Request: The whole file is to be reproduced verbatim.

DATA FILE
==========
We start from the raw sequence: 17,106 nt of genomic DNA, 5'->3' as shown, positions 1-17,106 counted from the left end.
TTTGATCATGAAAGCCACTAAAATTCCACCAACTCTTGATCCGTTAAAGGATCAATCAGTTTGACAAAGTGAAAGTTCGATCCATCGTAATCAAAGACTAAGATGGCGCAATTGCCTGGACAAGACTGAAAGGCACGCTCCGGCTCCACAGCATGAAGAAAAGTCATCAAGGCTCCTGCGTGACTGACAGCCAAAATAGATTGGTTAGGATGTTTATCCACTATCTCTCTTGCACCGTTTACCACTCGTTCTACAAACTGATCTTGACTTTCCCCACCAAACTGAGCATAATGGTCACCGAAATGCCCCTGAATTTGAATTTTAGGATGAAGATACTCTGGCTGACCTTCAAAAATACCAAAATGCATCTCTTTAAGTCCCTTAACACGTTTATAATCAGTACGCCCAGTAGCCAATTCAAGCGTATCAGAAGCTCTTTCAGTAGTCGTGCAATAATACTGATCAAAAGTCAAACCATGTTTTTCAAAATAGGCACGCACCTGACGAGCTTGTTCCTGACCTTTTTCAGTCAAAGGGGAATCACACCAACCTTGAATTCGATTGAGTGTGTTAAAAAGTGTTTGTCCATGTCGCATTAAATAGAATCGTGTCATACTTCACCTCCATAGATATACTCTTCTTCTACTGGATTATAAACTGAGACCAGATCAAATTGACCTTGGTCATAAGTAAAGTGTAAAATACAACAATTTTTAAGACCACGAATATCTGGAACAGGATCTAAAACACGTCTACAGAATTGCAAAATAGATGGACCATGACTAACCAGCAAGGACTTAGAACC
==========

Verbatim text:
We start from the raw sequence: 17,106 nt of genomic DNA, 5'->3' as shown, positions 1-17,106 counted from the left end.
TTTGATCATGAAAGCCACTAAAATTCCACCAACTCTTGATCCGTTAAAGGATCAATCAGTTTGACAAAGTGAAAGTTCGATCCATCGTAATCAAAGACTAAGATGGCGCAATTGCCTGGACAAGACTGAAAGGCACGCTCCGGCTCCACAGCATGAAGAAAAGTCATCAAGGCTCCTGCGTGACTGACAGCCAAAATAGATTGGTTAGGATGTTTATCCACTATCTCTCTTGCACCGTTTACCACTCGTTCTACAAACTGATCTTGACTTTCCCCACCAAACTGAGCATAATGGTCACCGAAATGCCCCTGAATTTGAATTTTAGGATGAAGATACTCTGGCTGACCTTCAAAAATACCAAAATGCATCTCTTTAAGTCCCTTAACACGTTTATAATCAGTACGCCCAGTAGCCAATTCAAGCGTATCAGAAGCTCTTTCAGTAGTCGTGCAATAATACTGATCAAAAGTCAAACCATGTTTTTCAAAATAGGCACGCACCTGACGAGCTTGTTCCTGACCTTTTTCAGTCAAAGGGGAATCACACCAACCTTGAATTCGATTGAGTGTGTTAAAAAGTGTTTGTCCATGTCGCATTAAATAGAATCGTGTCATACTTCACCTCCATAGATATACTCTTCTTCTACTGGATTATAAACTGAGACCAGATCAAATTGACCTTGGTCATAAGTAAAGTGTAAAATACAACAATTTTTAAGACCACGAATATCTGGAACAGGATCTAAAACACGTCTACAGAATTGCAAAATAGATGGACCATGACTAACCAGCAAGGACTTAGAACC